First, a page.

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Backpacking In Heels - A night beneath the stars: Exploring Kerala’s Backwaters
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A night beneath the stars: Exploring Kerala’s Backwaters

Lonely Planet lists a trip to Kerala’s backwaters aboard a houseboat as one of the top 10 things to do before you die. With that in mind, I decided it would be foolish to skip it, despite the steep price tag. Many backpackers I met opted for less expensive means of transport to explore the backwaters – from kayaks to wooden canoes, which can be organised for a fraction of the price. There’s no getting away from the fact that hiring a houseboat will make a big dent in your travelling funds. The question I had – is it worth it? Only one way to find out…

Dusk on the backwaters - no filter, no editing, no effects

Dusk on the backwaters – no filter, no editing, no effects

Back at Varkala’s Soul & Surf, I met a bubbly English girl called Jenny, who was also travelling solo and like me, planning on visiting Alleppey for a house boat trip. Needless to say, trips like this are much easier and cheaper if you can find someone to buddy up with and split costs. The train to Alleppey is quite straightforward, the first leaving Varkalam daily at 10.25am and taking around three hours. I arrived with plenty of time to spare, only to be greeted by the sight of dozens of men and women digging up the track. Not a promising sign that my train would be departing as planned!

Portrait of a worker on the train track

A worker on the train track

But I’ve found that navigating India’s public transport takes patience, persaverence and a sense of humour. When you’re told it’s not possible, try asking another member of staff or quizzing members of the public and don’t be fobbed off too easily. After asking around, I managed to figure out an alternative route (despite initially being told there wasn’t one), which meant a slight detour and longer trip.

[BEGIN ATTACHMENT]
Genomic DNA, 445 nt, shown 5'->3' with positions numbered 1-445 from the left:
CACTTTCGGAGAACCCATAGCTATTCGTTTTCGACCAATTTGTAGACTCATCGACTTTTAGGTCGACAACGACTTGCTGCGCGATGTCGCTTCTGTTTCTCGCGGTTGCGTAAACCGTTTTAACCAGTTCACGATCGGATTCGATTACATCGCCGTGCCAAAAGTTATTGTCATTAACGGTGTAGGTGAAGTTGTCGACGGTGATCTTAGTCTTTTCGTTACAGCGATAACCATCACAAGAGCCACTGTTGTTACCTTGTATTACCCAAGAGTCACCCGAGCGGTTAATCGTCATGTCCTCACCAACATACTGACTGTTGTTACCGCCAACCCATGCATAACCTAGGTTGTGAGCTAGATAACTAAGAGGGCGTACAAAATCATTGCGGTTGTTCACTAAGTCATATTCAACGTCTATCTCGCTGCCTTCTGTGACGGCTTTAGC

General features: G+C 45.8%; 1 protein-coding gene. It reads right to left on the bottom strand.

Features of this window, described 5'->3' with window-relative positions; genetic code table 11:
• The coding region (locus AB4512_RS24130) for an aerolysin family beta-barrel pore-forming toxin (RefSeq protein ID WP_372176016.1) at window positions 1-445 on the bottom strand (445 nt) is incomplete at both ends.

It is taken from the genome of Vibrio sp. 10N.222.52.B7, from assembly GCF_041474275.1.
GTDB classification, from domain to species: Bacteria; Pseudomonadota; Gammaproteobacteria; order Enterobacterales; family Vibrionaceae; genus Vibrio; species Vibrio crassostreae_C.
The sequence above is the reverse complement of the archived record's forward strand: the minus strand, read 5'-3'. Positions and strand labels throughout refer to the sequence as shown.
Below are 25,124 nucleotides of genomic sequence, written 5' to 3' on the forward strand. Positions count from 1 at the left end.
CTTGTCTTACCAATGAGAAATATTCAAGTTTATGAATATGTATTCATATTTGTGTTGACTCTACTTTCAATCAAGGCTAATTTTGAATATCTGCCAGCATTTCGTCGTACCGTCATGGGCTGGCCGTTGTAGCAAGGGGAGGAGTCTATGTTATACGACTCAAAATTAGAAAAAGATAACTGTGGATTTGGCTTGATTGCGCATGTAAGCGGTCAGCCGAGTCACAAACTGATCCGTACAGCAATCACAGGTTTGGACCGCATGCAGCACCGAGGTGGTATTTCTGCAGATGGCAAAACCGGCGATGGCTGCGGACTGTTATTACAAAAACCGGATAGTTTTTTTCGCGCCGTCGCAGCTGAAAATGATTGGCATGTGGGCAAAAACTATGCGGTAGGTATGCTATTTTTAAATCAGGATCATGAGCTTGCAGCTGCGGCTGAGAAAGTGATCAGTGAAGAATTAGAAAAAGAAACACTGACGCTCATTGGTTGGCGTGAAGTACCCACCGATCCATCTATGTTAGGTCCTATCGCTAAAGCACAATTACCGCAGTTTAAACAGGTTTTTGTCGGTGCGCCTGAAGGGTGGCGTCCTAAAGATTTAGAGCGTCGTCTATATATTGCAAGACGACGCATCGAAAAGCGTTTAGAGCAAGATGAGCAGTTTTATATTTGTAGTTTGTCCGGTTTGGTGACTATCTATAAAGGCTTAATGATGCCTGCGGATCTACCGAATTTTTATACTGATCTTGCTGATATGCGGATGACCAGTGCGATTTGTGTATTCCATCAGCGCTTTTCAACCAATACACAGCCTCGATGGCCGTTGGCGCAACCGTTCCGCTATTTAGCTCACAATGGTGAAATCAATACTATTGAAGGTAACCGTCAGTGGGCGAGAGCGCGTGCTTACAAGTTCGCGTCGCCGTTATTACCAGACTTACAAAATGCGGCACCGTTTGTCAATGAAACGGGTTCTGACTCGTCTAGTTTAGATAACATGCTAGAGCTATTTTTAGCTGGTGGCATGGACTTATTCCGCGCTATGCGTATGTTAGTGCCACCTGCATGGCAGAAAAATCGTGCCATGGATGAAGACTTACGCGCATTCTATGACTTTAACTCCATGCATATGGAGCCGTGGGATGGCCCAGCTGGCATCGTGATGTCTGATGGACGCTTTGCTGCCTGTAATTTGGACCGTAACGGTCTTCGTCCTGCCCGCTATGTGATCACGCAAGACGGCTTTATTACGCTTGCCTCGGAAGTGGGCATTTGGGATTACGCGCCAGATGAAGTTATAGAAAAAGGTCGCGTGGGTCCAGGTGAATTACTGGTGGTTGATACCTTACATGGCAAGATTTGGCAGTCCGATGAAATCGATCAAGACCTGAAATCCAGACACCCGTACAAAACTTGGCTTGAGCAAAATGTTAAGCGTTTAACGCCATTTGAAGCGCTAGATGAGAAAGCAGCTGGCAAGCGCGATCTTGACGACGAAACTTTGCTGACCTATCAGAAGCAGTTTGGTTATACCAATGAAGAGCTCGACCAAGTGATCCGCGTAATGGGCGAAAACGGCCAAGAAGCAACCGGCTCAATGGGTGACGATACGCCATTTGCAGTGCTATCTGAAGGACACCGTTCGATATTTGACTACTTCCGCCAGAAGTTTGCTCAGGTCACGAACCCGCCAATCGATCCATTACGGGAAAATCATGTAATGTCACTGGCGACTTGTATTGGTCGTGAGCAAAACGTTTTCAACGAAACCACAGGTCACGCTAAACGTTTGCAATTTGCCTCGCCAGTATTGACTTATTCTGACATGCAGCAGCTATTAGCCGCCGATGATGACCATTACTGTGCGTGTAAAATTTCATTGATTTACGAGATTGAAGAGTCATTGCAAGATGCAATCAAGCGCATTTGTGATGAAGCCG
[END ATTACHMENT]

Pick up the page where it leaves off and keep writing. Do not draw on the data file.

Train's going to be delayed then?!

Train’s going to be delayed then?!

On route, I met a friendly group of Israelis who were heading in the same direction. This is exactly why I love travelling alone, you’re so much more approachable as a solo backpacker and although I’ve grown to enjoy time in my own company, it’s always nice being enveloped into a group. It takes the stress out of working out which platform you need or how to get to your final destination. India so far has been an easy country to meet people in – from every corner of the world and every walk of life.

After arriving in Alleppey, we headed straight to the travel counter in the carpark where for one rupee, you’re allocated a set-price tuk tuk and avoid having to haggle. I headed to Wind & Waves hostel, just out of town. I’d discovered a bargain bucket dorm bed on Hostel World (just 200 rupees per night) which sounded too good to be true but it didn’t dissapoint. For the equivelent of 2 British pounds, I shared a clean ensuite 4-bed dorm with 3 other English girls. The hostel is pretty basic but staff are friendly and there’s a hammock on the porch and a roof terrace with views of the beach which made a great meeting ground for other backpackers.



On my first afternoon, I pottered around the city centre with my 3 new Israeli friends, ending up in The Coffee House for a late lunch. Definitely seek this place out if you can, it’s dirt cheap but food is fantastic – for 100 rupees a head we feasted on masala dosas, chicken curry, fresh juices and every type of bread and variation on a chiapatti you can think of. It’s part of a small chain so food is consistent and service efficient. We especially liked the traditional uniform of the remarkably efficient waiters who impressively memorised an order of nearly a dozen items.